Since designers are being given free rein with their ideas for the silver plaque I’m really looking forward to seeing the results. It’s great to see an awful story of theft be turned into a good news story celebrating the wealth of designers and makers in the Jewellery Quarter. I wonder has anything like this happen in Ireland?

Here are the guidelines for the name plaque commission

  1. Designers must be operating from an address with a Birmingham postcode.
  2. The plaque must be a maximum of 19cm wide but could be deeper
  3. It must be suitable to be securely fixed to the stonework flanking the doorway
  1. It should be made from materials suitable for exterior signage. Increased Security will also be provided courtesy of the Bullion Room so designers should not be concerned about creating a high value item.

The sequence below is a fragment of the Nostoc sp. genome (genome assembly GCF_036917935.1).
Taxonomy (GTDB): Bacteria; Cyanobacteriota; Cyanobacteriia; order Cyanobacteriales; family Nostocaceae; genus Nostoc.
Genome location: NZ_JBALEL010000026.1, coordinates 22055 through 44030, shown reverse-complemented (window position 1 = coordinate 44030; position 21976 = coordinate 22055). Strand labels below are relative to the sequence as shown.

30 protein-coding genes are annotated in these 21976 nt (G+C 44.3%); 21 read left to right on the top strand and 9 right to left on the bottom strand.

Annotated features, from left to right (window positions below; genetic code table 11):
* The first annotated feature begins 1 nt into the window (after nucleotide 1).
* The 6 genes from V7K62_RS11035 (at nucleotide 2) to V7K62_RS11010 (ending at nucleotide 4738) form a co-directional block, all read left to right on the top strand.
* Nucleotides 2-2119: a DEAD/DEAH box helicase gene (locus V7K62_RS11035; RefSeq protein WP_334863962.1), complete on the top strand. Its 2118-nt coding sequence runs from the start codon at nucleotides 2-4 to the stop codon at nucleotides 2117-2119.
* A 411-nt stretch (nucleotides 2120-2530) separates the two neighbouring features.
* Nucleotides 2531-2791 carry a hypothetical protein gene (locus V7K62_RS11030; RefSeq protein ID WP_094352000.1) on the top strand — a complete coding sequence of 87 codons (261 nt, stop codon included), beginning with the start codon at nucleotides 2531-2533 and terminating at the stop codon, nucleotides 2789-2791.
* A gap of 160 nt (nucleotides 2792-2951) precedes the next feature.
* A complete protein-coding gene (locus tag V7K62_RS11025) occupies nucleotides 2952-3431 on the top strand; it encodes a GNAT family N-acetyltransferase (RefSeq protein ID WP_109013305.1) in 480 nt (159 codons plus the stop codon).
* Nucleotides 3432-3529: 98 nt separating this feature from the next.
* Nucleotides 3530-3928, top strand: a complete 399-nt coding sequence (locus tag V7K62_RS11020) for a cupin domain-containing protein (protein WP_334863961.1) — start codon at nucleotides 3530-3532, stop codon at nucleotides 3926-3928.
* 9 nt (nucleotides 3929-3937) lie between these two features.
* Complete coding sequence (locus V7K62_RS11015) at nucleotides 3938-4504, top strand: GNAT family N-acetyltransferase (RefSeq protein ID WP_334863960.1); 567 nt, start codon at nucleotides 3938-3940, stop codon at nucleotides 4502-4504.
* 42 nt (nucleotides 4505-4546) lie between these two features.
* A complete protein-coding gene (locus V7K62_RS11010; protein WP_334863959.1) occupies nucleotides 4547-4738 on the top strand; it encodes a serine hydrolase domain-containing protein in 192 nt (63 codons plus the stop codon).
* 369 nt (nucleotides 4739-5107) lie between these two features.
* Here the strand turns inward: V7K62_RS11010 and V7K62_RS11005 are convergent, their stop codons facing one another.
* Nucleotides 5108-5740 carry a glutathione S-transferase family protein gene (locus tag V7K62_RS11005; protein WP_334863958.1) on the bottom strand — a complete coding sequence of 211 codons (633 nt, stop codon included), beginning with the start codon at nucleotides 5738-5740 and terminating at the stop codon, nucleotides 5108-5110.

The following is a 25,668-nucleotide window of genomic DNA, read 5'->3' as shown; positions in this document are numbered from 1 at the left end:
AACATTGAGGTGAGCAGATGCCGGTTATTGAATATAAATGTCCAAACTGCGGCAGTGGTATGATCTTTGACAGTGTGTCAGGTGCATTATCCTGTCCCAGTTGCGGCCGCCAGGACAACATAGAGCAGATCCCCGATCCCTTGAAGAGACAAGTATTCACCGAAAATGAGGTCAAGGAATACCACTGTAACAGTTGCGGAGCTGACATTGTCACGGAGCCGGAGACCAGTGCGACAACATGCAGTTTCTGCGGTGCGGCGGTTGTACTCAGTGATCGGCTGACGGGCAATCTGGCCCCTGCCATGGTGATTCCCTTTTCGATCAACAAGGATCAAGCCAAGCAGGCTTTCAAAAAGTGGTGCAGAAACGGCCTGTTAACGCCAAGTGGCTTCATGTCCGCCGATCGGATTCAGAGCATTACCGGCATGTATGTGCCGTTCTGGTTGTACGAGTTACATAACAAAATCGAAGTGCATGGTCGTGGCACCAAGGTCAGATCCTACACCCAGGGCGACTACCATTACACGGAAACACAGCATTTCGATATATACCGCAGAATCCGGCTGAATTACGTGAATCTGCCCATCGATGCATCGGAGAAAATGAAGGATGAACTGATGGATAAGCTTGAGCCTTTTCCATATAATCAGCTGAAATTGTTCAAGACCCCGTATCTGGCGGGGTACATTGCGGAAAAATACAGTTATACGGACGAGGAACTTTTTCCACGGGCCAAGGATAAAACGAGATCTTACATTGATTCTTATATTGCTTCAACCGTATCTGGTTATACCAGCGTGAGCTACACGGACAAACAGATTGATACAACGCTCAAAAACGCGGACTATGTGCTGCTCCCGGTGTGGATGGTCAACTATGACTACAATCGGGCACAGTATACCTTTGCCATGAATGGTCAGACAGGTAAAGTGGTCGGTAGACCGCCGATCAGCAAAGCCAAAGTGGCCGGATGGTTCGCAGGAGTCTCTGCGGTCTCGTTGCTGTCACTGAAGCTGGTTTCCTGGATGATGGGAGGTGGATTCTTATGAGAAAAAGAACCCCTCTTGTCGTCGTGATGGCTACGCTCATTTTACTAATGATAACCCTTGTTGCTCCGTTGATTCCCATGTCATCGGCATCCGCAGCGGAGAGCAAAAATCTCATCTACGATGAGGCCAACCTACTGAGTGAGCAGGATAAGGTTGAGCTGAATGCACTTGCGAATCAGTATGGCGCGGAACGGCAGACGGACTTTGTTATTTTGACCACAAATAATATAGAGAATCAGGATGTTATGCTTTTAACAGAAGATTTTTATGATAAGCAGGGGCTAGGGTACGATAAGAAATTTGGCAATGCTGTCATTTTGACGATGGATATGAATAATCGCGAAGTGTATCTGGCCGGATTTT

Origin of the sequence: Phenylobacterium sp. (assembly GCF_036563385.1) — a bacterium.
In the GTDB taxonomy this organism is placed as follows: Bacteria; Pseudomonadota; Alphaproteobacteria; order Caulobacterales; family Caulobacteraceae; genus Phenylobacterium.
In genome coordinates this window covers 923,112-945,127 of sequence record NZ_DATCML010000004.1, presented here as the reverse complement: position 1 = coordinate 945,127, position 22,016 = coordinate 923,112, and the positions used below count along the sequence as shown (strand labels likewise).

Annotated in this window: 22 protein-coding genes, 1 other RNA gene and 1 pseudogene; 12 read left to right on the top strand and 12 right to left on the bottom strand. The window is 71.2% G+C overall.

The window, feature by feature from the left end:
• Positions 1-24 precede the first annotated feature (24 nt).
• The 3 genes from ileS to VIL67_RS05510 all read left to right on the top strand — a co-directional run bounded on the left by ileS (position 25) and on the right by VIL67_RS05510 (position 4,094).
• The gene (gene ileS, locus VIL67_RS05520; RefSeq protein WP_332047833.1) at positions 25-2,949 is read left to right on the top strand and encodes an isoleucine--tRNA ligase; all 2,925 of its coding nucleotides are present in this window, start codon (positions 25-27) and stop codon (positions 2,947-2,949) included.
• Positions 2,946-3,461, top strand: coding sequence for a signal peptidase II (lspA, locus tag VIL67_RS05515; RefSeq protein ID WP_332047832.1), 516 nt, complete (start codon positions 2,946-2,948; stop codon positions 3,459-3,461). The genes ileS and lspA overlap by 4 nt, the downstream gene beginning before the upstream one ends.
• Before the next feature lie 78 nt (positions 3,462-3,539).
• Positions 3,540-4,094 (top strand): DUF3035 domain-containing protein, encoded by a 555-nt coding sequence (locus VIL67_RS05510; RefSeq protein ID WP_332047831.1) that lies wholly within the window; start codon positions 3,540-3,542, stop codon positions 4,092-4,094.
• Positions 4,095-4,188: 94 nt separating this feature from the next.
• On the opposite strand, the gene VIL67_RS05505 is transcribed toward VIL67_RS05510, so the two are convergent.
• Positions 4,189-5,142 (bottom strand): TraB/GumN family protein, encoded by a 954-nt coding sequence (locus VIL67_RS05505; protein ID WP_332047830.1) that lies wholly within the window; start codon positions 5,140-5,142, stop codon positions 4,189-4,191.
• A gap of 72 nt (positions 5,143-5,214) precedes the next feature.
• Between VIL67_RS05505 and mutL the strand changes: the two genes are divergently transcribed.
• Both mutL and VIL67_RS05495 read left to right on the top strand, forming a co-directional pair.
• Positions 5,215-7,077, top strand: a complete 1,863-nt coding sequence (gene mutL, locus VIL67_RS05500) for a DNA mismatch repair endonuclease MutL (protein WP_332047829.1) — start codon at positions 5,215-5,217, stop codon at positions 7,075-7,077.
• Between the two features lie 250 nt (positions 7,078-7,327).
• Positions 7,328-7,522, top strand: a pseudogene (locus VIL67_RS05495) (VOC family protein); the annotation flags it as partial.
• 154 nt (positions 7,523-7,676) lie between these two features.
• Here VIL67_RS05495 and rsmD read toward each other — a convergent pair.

2. The item must be suitable to be hallmarked sterling silver i.e. with a fineness of at least 925ppt.
  3. The item will also carry a Diamond Jubilee Hallmark. The last date for striking this is 1st October 2012.
  4. This is an official company sign; the words The Assay Office must be clearly legible
  5. The design should be appropriate to the status of the UK’s largest Assay Office whose mission is to champion high quality standards in the jewellery, precious metal, and gemstone industry. Further information about the work of The Assay Office can be found at
  6. The designer is not required to manufacture the final article, as this will be undertaken by The Bullion Room. However, the design must be accompanied by a clear technical specification as to its intended method of manufacture.
  7. Applications should include a full size drawing/impression/image of the finished item